We thank Dr. J. Padulo et al. for addressing our article. We wish to respond to their questions as follows:
Certainly, we have not reported the strict dynamic alignment of the thoracic spine. Our study has shown the segmental kyphotic angle and range of motion within the normal functional motion of the thoracic spine. Furthermore, we have not assessed torque, from minimum to maximum, over flexion and/or extension angle, over rotation time, as we have mentioned partially in the limitations of our study. We will investigate these points in our future study.
Although triangular pillows (bending spines) have been of the same size as you pointed out, we have tried to get the maximum flexion and extension positions of each patient using towels according to each physical constitution. Different positions could be obtained by different physical constitutions. However, we have not assessed the body height, body (trunk) lengths, and body mass. We will investigate these points in our future study.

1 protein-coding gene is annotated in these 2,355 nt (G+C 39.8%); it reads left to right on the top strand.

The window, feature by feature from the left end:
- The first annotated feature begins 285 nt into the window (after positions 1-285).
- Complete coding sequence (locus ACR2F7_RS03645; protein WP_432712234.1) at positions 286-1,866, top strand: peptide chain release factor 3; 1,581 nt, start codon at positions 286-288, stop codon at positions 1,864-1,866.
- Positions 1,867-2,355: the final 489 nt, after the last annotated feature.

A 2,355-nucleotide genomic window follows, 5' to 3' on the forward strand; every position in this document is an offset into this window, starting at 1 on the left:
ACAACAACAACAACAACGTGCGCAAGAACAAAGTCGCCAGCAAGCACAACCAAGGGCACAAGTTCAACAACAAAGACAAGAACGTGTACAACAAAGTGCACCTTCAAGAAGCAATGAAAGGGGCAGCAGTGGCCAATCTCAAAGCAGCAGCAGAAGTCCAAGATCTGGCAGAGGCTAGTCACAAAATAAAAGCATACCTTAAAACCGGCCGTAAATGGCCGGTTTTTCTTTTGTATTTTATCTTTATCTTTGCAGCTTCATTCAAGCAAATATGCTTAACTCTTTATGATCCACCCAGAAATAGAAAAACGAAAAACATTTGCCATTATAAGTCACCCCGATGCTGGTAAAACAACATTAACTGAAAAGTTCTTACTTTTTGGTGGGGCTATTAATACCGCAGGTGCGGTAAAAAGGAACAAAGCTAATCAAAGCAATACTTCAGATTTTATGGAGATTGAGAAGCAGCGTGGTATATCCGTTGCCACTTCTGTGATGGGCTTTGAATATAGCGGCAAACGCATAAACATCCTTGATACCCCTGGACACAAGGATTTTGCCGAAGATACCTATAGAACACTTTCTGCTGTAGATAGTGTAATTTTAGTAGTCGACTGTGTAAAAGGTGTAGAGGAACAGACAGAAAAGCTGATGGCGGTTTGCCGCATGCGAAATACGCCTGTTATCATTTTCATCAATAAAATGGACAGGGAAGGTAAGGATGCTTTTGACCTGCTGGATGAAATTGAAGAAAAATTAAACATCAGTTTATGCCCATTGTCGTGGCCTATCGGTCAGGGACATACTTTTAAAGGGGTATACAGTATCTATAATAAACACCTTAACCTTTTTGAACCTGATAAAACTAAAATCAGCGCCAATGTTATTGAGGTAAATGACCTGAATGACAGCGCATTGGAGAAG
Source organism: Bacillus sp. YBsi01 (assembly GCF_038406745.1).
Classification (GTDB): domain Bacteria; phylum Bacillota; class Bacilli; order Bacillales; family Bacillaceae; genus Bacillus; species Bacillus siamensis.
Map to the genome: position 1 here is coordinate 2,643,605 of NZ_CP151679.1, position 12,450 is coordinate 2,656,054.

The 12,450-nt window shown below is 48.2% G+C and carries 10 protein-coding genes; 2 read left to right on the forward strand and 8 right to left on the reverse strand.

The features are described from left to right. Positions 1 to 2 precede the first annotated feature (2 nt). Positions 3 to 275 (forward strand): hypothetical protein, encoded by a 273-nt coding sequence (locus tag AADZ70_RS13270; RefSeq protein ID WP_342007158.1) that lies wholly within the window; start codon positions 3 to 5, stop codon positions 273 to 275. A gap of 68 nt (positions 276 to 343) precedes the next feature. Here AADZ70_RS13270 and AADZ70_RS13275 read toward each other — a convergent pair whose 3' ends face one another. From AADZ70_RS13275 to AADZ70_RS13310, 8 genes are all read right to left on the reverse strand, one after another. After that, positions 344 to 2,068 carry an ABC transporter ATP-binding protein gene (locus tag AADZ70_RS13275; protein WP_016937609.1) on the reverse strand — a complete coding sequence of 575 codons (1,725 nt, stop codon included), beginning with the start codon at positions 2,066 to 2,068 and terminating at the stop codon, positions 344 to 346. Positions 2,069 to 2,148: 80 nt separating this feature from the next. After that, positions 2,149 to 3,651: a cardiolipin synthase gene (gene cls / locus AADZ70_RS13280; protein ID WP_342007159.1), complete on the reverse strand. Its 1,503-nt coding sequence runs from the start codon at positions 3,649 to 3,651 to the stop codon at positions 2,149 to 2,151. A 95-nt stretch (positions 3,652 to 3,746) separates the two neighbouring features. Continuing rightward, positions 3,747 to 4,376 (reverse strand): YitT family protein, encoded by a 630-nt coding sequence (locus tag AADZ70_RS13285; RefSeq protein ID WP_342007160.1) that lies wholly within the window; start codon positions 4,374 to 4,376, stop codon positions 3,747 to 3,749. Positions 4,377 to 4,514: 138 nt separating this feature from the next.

Environmental conditions and subject’s placement in CT performing have not been assessed. Although intra-class correlation coefficient has not been also assessed, all parameters were measured once on two different days by a spinal surgeon, and average values were adopted.
We could obtain almost the same results using Student’s t test but not the Mann–Whitney test. In our study, we have used the Mann–Whitney test according to reviewer’s indication. As you pointed out, standard deviation was bigger than mean in some cases. However, we have shown the results as obtained.
In Figs. 3, 4, and 5, mean data have been shown without any standard deviation or standard error, as you pointed out.
We have proceeded our study as much as possible in the environment, which has been restricted in clinical aspects, as described in limitations. We also think that it is ideal if we can realize all as you pointed out.